With GINGER, BROCKHAMPTON have released the record many, including myself, were expecting last time: a deeply personal record that feels more like an intensely raw therapy session than an album. And like therapy, it’s at times heartbreaking, uncomfortable, and shitty, but it can also be beautiful, sweet, and funny. The best moments on GINGER come courtesy of Dom McLennon. Once a middling member of the group, Dom has improved leaps and bounds in every facet of his craft. He had his fair share of good verses on previous projects, but routinely fell into the same flows and offered little in the way of surprises. “DEARLY DEPARTED” sees Dom operating on a level he had yet to even sniff, unleashing a gut-wrenching, pissed-off verse aimed at Ameer. It’s the first time he’s so bluntly spoken on the matter, chronicling the shit Ameer did, including an anecdote about how Ameer orchestrated a robbery of Dom’s friend and how he never faced the consequences: “Pass the weight off to your friends and never face the truth / Because you never learned how to be a man.” The accompanying music video is their hardest to watch; shot like an intervention, each member emotionally speaks their piece while Merlyn sits frozen, clearly shaken up by the experience. It’s the record’s centerpiece and would be the album’s best song if not for “VICTOR ROBERTS,” a crushing piano ballad on which Dom’s friend Victor tells a story from his childhood when the police raided his family’s house. It’s the first time Roberts has rapped and his talent is undeniable; hopefully this will serve as a launch pad for his career.
Unfortunately, these two tracks are the only memorable ones of the bunch. “NO HALO” and “SUGAR” make for the slowest start to a BROCKHAMPTON record and even the Persian pop sample on “BOY BYE” isn’t enough to wake the record up. Slowthai’s standalone feature on GINGER is a nice creeping interlude that should’ve hints towards exploding into the next track, but “ST. PERCY” is anything but. It’s the most disappointing moment in the band’s discography and sets the table for a forgettable back half. Pretty much every track on here would’ve served as the energetic nadir on any other BROCKHAMPTON release, which on its face is not necessarily a bad thing, but the production is neither intricate nor ambient, it’s just quiet and dull. Even the faintest flashes of something novel fade in an instant, like the skittery instrumental that begins to bloom towards the end of “ST. PERCY” that fades away before you can even sink your teeth into it. The trombones on “IF YOU PRAY RIGHT” sound downright awful, the bass mixing on “LOVE ME FOR LIFE” is uncharacteristically sloppy, and Bearface’s Auto-Tune on the title track is nauseatingly shrill.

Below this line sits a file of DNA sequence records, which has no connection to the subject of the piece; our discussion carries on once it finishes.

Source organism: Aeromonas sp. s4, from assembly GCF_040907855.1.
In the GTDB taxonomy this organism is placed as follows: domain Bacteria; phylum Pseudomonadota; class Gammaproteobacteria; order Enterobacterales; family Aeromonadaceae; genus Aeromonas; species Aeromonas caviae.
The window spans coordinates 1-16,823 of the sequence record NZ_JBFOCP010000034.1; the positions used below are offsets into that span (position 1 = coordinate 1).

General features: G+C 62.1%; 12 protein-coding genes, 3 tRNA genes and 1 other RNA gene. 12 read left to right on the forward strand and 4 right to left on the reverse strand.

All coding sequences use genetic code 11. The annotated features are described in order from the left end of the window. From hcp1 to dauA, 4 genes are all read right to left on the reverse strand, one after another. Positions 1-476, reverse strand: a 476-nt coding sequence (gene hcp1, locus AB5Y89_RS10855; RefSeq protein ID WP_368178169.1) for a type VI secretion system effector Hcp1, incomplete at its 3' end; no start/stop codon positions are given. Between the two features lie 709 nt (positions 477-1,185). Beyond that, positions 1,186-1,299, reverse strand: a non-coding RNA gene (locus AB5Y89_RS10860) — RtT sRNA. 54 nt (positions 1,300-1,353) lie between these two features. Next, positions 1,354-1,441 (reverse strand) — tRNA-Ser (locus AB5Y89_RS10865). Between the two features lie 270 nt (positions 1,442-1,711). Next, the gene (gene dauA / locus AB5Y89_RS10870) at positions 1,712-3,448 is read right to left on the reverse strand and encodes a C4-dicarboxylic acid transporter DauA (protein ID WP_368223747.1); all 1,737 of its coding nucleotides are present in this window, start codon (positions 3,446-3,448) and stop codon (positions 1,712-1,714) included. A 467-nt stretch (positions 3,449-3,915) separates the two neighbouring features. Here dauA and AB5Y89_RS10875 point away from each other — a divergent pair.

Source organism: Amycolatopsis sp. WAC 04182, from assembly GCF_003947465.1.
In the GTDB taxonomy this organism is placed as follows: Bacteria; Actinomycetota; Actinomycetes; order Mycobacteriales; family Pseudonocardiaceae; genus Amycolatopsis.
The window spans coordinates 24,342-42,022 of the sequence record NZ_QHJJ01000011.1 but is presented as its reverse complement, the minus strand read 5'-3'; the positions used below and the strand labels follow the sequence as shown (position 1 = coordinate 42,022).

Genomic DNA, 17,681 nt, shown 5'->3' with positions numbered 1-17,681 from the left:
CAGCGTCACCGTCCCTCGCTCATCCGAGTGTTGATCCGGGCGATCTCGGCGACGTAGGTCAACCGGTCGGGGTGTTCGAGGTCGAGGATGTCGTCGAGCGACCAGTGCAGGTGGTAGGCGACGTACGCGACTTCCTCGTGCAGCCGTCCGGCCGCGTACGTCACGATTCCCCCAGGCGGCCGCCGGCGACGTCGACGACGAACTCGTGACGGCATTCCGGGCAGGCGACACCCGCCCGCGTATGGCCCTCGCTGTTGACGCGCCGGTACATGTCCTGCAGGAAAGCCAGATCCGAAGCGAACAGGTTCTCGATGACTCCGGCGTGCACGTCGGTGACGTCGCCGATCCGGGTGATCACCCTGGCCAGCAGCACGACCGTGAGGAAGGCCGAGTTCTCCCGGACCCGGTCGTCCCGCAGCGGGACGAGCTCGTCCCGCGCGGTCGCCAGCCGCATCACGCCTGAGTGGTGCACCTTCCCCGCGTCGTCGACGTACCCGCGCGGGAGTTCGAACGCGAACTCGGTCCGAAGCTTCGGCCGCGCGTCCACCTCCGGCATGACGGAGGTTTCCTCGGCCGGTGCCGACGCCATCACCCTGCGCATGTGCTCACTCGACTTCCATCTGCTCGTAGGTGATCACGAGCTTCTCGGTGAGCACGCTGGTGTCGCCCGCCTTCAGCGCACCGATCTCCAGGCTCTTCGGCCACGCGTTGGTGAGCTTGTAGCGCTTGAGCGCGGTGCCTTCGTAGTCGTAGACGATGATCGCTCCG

For most bands, an album like GINGER would signal the beginning of the end, but BROCKHAMPTON’s talent is undeniable and this record serves a purpose far beyond supplying the next batch of tracks. It’s exciting that they were willing to try something completely new knowing that this was going to disappoint a pretty fair chunk of their fans. But luckily for the group, their ravenous hardcore fanbase paired with major label support allows them to explore new sounds and ideas which is all you can really ask of them, especially since their previous four records have all ranged from good to great. BROCKHAMPTON will be back soon and they’ll be better.